An executive at a large power company in southern China said his firm had imported a lot from Vietnam in January.
“Domestic prices are too high, so power companies want to tender for supply. But overseas supply is still limited and the majority of coal has to be sourced in China,” he said.
A detailed official breakdown of January’s imports will only be available later this month, but December showed an eight-fold surge since 2007 in Australian shipments of non-coking, bituminous coal — the mainstay of thermal power generators, as well as rare imports of coal from the United States
“QUALITY IS SECONDARY”
Sellers will have to look hard to find cargoes suitable for China. Indonesian coal should be about $10 per tonne cheaper than Chinese coal, even after accounting for tax and shipping costs, traders said.
But miners there say there is little on offer because almost all production for the first half of this year is locked into supply deals for Japan, South Korea and elsewhere.
“The smaller mines may have some extra supplies and are happy to sell at a cheaper price. But there’s always a risk of these mines not being able to deliver the amounts they have promised,” said a source at a major Indonesian coal producer.
An extended rainy season in the coal-rich Kalimantan region has also cut production. In December Indonesia shipped less than half the bituminous coal to China it did in December 2007.
Australia’s high-grade Newcastle coal, which has won market share as freight rates fell, is also unlikely to go to China.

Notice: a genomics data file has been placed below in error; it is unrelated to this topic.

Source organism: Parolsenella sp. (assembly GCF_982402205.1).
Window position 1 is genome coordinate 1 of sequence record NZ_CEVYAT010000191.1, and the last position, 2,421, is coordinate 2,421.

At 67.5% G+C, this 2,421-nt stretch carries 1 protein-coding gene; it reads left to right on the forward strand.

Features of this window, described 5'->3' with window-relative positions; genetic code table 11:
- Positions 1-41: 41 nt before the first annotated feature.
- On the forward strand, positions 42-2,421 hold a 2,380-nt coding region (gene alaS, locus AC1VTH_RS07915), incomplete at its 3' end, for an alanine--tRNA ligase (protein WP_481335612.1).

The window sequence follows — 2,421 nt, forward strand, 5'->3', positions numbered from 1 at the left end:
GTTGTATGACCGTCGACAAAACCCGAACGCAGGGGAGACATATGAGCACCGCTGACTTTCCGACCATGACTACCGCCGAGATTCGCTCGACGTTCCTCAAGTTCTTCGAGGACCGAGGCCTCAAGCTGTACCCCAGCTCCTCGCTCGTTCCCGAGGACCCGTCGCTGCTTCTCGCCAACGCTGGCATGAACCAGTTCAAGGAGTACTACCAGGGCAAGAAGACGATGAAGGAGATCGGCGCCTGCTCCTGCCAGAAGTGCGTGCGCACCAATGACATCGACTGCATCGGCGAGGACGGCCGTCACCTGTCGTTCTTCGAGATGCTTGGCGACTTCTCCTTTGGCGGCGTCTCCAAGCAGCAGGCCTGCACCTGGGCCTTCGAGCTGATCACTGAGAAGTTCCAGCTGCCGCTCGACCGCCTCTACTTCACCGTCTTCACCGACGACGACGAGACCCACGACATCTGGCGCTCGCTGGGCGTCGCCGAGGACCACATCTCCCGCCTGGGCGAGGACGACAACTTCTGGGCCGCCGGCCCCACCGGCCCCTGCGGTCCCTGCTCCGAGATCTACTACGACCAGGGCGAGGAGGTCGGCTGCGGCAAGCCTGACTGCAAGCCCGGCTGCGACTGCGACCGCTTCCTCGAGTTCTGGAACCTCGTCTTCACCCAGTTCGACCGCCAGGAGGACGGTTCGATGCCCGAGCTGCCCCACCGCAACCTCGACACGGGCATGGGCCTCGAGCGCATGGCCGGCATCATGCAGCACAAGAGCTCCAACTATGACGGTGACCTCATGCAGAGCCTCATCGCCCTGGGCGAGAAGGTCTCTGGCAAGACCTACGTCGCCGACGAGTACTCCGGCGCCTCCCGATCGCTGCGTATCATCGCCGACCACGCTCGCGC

“There is no way Chinese buyers would be willing to pay market prices for standard Newcastle coal,” said a source at an Australian producer. “They could buy more of the lower-quality material, those with higher ash, sulphur and lower heating value, but there’s plenty of that around at the moment so that won’t affect prices much.”
Prices for Newcastle coal have hovered near $80 a tonne FOB on the globalCOAL electronic index this year, a significant premium to lower-quality coal. So Chinese buyers are accepting grades normally sold to steelmakers, such as semi-soft coking coal and pulverised coal injection (PCI) coal.
These burn less easily than their normal supply, but can be mixed in to create a suitable fuel. Traders in Australia said several producers had sold some off-specification thermal coal to Chinese utilities at about $70 a tonne FOB.
“Chinese buyers are only concerned about costs. Quality is secondary and they really wouldn’t pay much more than $70 a tonne for Australian coal, so the off-spec thermal coal is probably the only material they can get,” said a Sydney based trader. ($1=6.835 Yuan) (Writing by Tom Miles; Editing by Clarence Fernandez)

Leave a Reply

Fill in your details below or click an icon to log in:

WordPress.com Logo

You are commenting using your WordPress.com account. Log Out / Change )

Twitter picture

You are commenting using your Twitter account. Log Out / Change )

Facebook photo

You are commenting using your Facebook account. Log Out / Change )

Google+ photo

You are commenting using your Google+ account. Log Out / Change )

Connecting to %s